Xavier Jefferson, MBA 24, worked as a general analyst in wealth management before arriving at Haas, where he planned to narrow his focus to land a job as a securities analyst concentrating on stocks and bonds.
“When I looked in the mirror, I saw a capital allocator, someone responsible for making investment decisions,” Jefferson said, “And I came to a point in my career where I needed to find ways to be exposed to the next level of investors and thinkers outside of books, podcasts, and blogs.”
That ambition led him to Haas, where he is now among the 2022 Finance Fellows, first-year, full-time MBA students pursuing careers in finance fields that include investment banking; private equity and investment management (including quantitative finance); and entrepreneurial finance (which includes VC, fintech, and impact investing).
Students receive a $5,000 cash award, and are assigned mentors, who are Haas alumni working in finance, including recent graduates and senior executives.
“The one-on-one mentoring by alumni in the field provides high-level perspective and advice, which the Fellows capitalize on in seeking opportunities, and then succeeding on the job in these fields,” said William Rindfuss, executive director of strategic program for the Haas Finance Group.
The 2022 Fellowship recipients, all MBA 24, include:
Investment Banking: Nick Goomer, Didi Pritakinari, Daniel Billostas, Adebola Adeniyi
Private Equity & Investment Management: Xan Wood, Xavier Jefferson, Meredith Albion
Entrepreneurial Finance: Yining Yan, Elias Mufarech, Hoi Wong
C&J White Fellows (selected in the spring before matriculating): John Graft and Teo Gumusoglu
The mentor edge
The Finance Fellowship program launched 17 years ago, expanding over the years as more MBA students pursued finance careers. All Fellows are chosen based on their experience and preparation in their stated area of interest, the clarity of their goals and career plans, and interviews. They all receive priority enrollment for finance electives.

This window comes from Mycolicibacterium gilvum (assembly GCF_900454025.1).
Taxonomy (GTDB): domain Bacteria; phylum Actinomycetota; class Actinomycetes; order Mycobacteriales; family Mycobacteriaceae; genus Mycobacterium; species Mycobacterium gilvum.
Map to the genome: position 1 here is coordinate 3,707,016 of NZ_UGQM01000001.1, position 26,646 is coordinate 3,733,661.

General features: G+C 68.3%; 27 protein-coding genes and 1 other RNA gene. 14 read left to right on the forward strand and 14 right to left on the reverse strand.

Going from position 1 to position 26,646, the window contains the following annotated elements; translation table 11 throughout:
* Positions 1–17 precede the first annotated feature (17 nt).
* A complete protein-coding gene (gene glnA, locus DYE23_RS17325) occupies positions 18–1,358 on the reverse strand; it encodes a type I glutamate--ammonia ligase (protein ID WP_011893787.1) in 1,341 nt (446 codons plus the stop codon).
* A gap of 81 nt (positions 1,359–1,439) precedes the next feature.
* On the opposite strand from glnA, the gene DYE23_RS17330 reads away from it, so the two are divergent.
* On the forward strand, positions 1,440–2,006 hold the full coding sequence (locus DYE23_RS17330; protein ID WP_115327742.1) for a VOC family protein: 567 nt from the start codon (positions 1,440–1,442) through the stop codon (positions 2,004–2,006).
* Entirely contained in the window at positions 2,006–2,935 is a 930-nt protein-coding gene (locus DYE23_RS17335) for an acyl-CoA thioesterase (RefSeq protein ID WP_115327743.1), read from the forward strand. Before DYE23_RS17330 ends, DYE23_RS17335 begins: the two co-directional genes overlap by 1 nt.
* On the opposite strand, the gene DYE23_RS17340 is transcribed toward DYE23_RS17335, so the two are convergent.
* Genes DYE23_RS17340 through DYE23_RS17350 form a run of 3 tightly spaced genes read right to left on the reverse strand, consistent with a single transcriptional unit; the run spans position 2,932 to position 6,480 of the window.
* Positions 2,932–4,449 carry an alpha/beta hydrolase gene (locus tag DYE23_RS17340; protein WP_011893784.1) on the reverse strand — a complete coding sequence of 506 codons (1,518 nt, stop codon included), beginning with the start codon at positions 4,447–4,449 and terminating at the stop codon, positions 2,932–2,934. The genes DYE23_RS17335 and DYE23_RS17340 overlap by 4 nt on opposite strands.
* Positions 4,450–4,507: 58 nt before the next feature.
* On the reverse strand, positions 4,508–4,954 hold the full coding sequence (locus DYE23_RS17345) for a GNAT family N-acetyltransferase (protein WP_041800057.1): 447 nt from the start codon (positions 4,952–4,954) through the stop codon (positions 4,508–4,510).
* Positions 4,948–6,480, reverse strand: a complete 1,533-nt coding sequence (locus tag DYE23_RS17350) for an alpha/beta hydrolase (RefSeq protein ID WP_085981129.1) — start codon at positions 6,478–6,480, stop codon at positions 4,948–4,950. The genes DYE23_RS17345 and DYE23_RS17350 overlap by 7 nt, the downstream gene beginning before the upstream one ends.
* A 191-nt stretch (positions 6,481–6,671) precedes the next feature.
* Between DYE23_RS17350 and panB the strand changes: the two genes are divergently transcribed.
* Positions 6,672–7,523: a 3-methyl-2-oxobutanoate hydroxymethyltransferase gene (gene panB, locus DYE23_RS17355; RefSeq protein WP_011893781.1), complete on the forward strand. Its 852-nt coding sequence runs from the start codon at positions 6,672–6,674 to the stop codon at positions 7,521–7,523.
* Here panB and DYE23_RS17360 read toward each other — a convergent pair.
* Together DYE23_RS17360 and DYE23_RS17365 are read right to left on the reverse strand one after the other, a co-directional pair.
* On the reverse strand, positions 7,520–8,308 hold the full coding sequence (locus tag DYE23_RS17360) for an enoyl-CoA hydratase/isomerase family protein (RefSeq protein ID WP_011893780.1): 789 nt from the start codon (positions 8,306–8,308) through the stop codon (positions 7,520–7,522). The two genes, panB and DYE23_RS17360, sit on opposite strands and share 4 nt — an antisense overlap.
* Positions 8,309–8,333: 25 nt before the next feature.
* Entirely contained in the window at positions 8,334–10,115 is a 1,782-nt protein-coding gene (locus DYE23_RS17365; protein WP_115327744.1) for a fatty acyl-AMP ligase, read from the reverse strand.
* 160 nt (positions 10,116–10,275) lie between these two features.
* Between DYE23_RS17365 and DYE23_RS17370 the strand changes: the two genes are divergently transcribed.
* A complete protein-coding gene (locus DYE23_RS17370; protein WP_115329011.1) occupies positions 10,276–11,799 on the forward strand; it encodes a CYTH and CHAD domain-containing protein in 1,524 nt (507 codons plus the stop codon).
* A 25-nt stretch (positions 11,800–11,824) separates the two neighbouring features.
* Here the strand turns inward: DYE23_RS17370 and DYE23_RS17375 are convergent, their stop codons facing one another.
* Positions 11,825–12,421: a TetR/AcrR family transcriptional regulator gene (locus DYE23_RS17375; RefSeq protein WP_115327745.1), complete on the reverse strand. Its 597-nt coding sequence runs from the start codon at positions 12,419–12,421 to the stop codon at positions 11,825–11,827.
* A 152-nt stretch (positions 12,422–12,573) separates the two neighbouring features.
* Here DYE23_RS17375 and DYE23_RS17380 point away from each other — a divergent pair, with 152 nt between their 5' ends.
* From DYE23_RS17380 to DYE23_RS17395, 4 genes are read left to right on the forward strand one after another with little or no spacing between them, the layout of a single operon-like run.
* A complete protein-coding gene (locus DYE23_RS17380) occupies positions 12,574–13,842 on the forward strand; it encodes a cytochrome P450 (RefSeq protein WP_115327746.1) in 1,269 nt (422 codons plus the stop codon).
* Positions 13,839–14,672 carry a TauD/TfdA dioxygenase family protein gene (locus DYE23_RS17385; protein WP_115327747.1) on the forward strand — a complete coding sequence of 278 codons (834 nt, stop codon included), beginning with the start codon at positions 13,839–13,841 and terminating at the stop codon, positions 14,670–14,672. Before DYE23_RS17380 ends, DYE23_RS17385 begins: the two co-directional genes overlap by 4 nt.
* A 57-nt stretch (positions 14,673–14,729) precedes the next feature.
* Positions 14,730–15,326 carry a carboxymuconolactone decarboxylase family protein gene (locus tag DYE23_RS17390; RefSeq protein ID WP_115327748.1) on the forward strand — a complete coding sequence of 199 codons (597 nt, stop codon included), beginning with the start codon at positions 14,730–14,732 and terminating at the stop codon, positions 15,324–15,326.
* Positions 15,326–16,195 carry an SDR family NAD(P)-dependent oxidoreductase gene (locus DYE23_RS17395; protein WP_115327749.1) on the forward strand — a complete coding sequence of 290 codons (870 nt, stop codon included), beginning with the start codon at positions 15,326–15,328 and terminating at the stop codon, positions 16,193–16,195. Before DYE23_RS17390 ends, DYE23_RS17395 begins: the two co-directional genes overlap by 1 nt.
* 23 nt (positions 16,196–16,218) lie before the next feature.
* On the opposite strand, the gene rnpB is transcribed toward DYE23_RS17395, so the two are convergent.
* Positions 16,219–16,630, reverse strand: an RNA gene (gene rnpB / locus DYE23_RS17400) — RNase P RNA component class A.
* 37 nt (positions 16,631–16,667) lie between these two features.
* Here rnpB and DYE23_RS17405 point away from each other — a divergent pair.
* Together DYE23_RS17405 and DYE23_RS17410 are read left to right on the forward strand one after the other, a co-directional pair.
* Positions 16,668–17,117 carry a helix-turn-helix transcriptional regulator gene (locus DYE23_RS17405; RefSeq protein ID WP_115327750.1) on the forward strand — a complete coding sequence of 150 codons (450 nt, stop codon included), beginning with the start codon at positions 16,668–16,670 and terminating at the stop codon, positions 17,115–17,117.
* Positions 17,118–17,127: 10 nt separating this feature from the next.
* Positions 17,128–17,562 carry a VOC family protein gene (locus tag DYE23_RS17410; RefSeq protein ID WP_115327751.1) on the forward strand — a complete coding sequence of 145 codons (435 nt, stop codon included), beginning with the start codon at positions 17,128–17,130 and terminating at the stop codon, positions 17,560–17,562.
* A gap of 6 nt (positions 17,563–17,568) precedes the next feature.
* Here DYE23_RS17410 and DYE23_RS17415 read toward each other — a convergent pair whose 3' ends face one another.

Finance Fellow Nick Goomer said the program has given him the opportunity to learn directly from his Morgan Stanley mentor.
“Despite his busy schedule and responsibility, he has taken a hands-on approach to help me curate my unique story, and learn about how the tech world is shifting in our new market landscape,” Goomer said. “He is a force of nature within the tech investment banking industry, and I am incredibly grateful to have him as my mentor.”
Yining Yan, who worked in blockchain venture capital in Singapore before coming to Haas, said that a mentor will play a critical role in her career development in the Bay Area.
“Having a mentor who is deeply rooted in the industry will be the most effective approach for an international student to plug into the local entrepreneurship and VC investing ecosystem,” she said.
Making venture capital more equitable
Fellow Hoi Wong, who was a business operations manager at fintech startup Bluevine before he arrived at Haas, is driven toward entrepreneurial finance for reasons that hit close to home.
“My parents were immigrant small business owners who leveraged a loan to start and grow their business, despite only having a grade-school level of education,” Wong said. “Entrepreneurship was one of the major levers that helped my family rise from poverty.”
Wong plans to pivot from the operating side of fintech to the investing side by joining a fintech-focused venture capital firm. He’s also exploring venture capital investing within major financial services firms.
“As a first-gen student, I believe one way to make venture funding more equitable is by changing who is in control of the money, and one way to do that is to become a VC investor myself,” Wong said.